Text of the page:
Author: Alicia C. Simpson
Publisher: The Experiment (2012)
Meat eater or meat-freer? Die hard carnivore, fish-head, veggie belly or flexitarian? There are so many diets out there that we all fit into at least one “category” when we eat! So, even if you’re not vegan, chances are you know someone who is. Celebrities all over the globe tout this way of eating – which eschews any and all animal-derived items including eggs, dairy and even honey – as the best way to eat for mind, body and planet. Ethical issues are often cited as reasons many eaters switch over, but increasingly the crusade has been led by people searching for a healthier lifestyle or a way to lose weight.
Unfortunately, just because something is “vegan” doesn’t mean it automatically becomes a beacon of health. Like with many gluten free foods, there are many “vegan friendly” recipes and processed foods that involve copious quantities of oil, sugar, salt and refined carbohydrates (potato chips and cotton candy are both gluten free and vegan, but are in no way good for you!). The balance of delicious, soul-nourishing fare and healthy, vegan eating is the focus of blogger Alicia C. Simpson’s latest book: Quick and Easy Low-Cal Vegan Comfort Food: 150 Down-Home Recipes Packed with Flavor, Not Calories. Simpson is the author of the blogs Vegan Guinea Pig and The Lady and Seitan, both filled with delicious food, reviews and discussion.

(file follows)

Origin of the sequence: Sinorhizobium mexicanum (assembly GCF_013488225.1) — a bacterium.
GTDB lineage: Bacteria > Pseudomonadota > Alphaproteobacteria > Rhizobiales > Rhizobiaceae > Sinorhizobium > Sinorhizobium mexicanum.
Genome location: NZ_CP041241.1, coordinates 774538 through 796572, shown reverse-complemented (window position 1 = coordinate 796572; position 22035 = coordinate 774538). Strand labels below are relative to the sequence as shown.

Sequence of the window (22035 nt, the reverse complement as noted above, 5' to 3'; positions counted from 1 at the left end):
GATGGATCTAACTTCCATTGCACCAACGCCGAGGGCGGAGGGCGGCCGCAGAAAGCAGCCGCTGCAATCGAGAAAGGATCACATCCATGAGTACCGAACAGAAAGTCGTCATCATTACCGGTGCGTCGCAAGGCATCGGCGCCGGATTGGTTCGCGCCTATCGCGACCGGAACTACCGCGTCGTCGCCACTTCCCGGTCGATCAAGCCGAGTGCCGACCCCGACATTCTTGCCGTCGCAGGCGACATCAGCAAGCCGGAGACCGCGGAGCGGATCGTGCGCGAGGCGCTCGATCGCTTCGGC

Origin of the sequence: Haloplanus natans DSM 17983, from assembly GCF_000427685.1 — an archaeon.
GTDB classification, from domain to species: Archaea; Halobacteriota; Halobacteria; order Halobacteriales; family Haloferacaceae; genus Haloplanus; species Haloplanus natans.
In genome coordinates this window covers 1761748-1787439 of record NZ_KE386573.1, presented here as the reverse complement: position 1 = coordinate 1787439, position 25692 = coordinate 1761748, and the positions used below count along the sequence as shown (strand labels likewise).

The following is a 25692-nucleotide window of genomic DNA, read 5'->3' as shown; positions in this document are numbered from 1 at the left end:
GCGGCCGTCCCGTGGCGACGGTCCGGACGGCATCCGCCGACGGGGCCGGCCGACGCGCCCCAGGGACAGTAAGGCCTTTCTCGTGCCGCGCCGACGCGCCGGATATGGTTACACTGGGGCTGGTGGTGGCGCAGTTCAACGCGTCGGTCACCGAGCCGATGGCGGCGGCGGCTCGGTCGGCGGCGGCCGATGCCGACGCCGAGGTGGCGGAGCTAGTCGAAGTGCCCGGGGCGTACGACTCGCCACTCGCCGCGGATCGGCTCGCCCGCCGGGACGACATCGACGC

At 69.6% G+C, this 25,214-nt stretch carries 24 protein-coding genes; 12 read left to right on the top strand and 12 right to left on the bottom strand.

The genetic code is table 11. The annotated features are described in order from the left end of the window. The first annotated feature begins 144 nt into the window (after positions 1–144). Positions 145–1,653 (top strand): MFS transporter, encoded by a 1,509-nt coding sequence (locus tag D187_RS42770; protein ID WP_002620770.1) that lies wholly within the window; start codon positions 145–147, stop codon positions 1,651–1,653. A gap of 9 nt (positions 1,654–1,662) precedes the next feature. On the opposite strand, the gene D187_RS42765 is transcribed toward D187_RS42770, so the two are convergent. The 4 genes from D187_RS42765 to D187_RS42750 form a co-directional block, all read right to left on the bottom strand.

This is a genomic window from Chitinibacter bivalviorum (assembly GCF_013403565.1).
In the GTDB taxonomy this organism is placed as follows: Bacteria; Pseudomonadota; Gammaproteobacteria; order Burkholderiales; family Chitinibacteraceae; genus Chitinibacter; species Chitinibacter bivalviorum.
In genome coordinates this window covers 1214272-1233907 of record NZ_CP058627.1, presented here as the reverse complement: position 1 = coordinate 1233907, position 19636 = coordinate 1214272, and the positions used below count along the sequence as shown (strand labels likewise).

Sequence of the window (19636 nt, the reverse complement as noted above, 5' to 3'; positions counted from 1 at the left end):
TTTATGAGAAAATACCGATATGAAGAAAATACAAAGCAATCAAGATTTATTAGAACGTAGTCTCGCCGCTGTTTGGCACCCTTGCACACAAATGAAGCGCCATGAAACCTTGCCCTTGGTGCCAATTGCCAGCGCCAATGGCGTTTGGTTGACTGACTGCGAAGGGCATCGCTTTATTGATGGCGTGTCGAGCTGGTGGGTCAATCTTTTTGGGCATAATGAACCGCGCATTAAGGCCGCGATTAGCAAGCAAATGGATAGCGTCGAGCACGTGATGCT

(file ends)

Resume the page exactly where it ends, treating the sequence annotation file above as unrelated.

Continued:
There is no denying the nutrition factor in this book. The first 30 odd pages detail “low calorie” eating, the importance of exercise, definitions of “low-fat / low-calorie”, “serving size” “nutrient density” and the like, and finally calorie-controlled menus for 1400, 1600, 1800 and 2000 calorie diets. A mini “glossary” of common vegan ingredients (i.e. nutritional yeast) is also included, and for true vegan neophytes this is a good read to have under your belt. I also appreciated the visually-appealing lists of serving sizes, covering common items in the “grains”, “vegetables”, “fruits” and “proteins”. The only issue I took with this part was the categorization of potato as a vegetable and not a “grain” like corn. Perhaps the phrase “starches” would have been better suited. As a nutritionist, I also appreciated the RDI tables for calcium and iron. However, I feel that the page of algebraic-like calculations to figure out caloric needs was excessive for a cookbook touted as “Quick and Easy”. There are many websites that are publicly accessible which calculate individual needs and eliminate the possibility of human mathematical error. The nutritional information is provided on each recipe, however the serving size isn’t – meaning that you would have to make the whole dish separately, weigh the components and portion out each element between serving bowls (not quick and/or easy) in order to get a proper calorie count and serving size.
|Banana Nut Bread (p. 82)|
|Banana Nut Bread (p. 82)|
|South Carolina Peach Jam (p. 240)|